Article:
We Are Cleveland-Area Web Designers, Illustrators and Brand Designers

Since 2007 we’ve created and maintained brands for architects, law firms, non-profit and faith-based organizations. Our work includes corporate identity, marketing collateral, web design, illustration, search engine optimization, social media strategy and signage.

Browse Codesign’s graphic design portfolio, read more about our design team or get a FREE quote on your project.

Download “Sundial”, a George Nelson Inspired Desktop Wallpaper

Since we’re big fans of mid-century Modern design, we changed George Nelson’s Starburst clock with 12 points – a fitting schematic of the Sun with a spot-on summertime color palette – into a “sundial calendar” with 31 points, one for each day of July. Continue reading “Download “Sundial”, a George Nelson Inspired Desktop Wallpaper”

Download “Love Everyday”, a Free Valentine’s Day Desktop Wallpaper

valentines day desktop wallpaper
 
We repurposed Number Cloud as a free Valentine’s Day desktop wallpaper. Download it for your desktop and tablet. Then sign up below for an update when more wallpapers are published later this year…

Get the Lily White Version

valentines day desktop wallpaper, dark n lovely

Get the Dark ‘n Lovely Version

Confused? Visit whatismyscreenresolution.com to figure out which one to download


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Find #ArchitectureJobs With This Twitter RSS Feed

the-fountainhead

Are you an architect, recent graduate or intern in need of a job? While we can’t guarantee how fresh these listings are, one place to start is by browsing the RSS feed (subscribe) we whipped up using a cool script by Labnol.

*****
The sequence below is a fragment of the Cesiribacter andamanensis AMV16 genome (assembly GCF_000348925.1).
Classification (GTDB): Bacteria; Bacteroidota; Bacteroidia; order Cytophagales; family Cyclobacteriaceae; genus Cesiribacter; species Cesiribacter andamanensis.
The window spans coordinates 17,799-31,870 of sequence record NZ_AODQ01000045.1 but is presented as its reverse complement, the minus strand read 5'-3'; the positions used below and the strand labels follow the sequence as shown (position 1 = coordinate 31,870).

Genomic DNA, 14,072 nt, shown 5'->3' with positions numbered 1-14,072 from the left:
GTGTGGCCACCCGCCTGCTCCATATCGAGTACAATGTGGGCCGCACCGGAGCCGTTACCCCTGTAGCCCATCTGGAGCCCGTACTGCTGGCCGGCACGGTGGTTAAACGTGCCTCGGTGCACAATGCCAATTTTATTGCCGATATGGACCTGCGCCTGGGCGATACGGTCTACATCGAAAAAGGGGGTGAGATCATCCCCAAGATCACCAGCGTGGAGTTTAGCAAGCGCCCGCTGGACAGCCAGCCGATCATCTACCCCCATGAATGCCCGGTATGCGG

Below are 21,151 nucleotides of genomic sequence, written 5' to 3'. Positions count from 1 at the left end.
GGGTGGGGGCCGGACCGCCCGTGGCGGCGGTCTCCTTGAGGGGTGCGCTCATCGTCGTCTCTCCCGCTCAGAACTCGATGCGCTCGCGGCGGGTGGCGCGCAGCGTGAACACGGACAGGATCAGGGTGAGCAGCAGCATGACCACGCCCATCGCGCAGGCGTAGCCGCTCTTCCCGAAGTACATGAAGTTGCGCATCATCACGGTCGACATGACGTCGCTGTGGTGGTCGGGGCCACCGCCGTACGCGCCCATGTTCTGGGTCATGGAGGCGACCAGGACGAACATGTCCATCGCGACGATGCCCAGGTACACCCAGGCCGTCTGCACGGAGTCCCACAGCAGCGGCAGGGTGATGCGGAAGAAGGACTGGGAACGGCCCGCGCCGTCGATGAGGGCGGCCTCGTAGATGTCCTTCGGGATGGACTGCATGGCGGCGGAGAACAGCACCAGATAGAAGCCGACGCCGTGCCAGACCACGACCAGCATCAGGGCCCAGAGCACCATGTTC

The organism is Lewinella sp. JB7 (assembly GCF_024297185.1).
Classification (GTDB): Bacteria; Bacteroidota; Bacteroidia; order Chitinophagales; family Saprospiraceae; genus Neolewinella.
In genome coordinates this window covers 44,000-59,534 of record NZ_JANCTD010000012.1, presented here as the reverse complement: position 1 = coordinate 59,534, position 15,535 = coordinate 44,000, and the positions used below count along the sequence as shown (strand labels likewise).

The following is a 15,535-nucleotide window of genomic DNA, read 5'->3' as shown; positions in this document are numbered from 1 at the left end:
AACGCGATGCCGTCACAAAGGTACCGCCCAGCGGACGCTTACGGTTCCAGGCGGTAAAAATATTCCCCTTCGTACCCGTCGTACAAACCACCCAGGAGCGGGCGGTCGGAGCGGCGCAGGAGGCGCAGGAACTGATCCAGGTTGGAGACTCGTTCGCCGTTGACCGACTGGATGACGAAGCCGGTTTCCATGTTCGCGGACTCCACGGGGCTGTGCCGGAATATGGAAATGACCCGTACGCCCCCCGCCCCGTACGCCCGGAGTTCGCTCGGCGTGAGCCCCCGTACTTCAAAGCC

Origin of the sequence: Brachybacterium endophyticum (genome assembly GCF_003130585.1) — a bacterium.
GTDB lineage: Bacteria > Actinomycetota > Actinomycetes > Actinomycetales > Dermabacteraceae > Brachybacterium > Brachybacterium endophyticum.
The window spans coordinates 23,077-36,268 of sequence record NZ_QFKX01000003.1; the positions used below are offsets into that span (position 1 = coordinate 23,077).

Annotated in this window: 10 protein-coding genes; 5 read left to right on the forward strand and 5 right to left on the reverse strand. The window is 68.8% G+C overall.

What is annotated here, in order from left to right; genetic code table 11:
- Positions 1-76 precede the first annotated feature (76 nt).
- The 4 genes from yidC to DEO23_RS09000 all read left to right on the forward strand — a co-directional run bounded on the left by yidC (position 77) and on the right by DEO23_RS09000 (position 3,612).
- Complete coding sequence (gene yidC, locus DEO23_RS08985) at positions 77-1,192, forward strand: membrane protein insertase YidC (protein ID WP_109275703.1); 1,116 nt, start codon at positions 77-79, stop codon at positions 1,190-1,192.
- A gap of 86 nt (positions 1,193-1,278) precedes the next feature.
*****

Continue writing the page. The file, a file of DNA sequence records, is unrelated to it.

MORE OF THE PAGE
#architecturejobs on Twitter

#architecturejobs on Twitter :: Twitter RSS Feed generated from Google Scripts. See tutorial at http://www.labnol.org/?p=28149

New Mixed-Use Tower for Downtown Cleveland by NBBJ

Architectural rendering by NBBJ
Image discourteously appropriated from cleveland.com. Click to see and read more.

It very strongly resembles 56 Leonard in NYC by Herzog and de Meuron. But the base on NBBJ’s version has a less-exclusive feel, probably owing to the functions contained within. And that bridge is right out of Blade Runner. #boom

Architectural rendering by Herzog and de Meuron Architects.
Is Cleveland next in line for a shiny new blob by Anish Kapoor? Let’s hope so!

How to Add a Call to Action Button to Your Facebook Page

Long gone are Facebook’s restrictions on text within Cover Photos, and now we have a shiny new object in our online marketing toolbox: Facebook Call to Action (CTA) buttons.

Well, it looks more like a button on the desktop, and more like a text link on mobile devices, but the upshot is a user-friendly way to prompt visitors to take a specific action within the context of your site, your app, or within another social channel. With a “stock library” of CTA’s: “Book Now”, “Contact Us”, “Use App”, “Play Game”, “Shop Now”, “Sign Up”, and “Watch Video” you can easily can drive visitors to your YouTube Channel, shopping cart, newsletter signup – or as we did, a lead generation page.

It’s a seven step process. So grab a sandwich and let these screenshots walk you through it.

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Step 1. Page admins will notice a Create a Call to Action button in the lower right corner of the Cover Photo.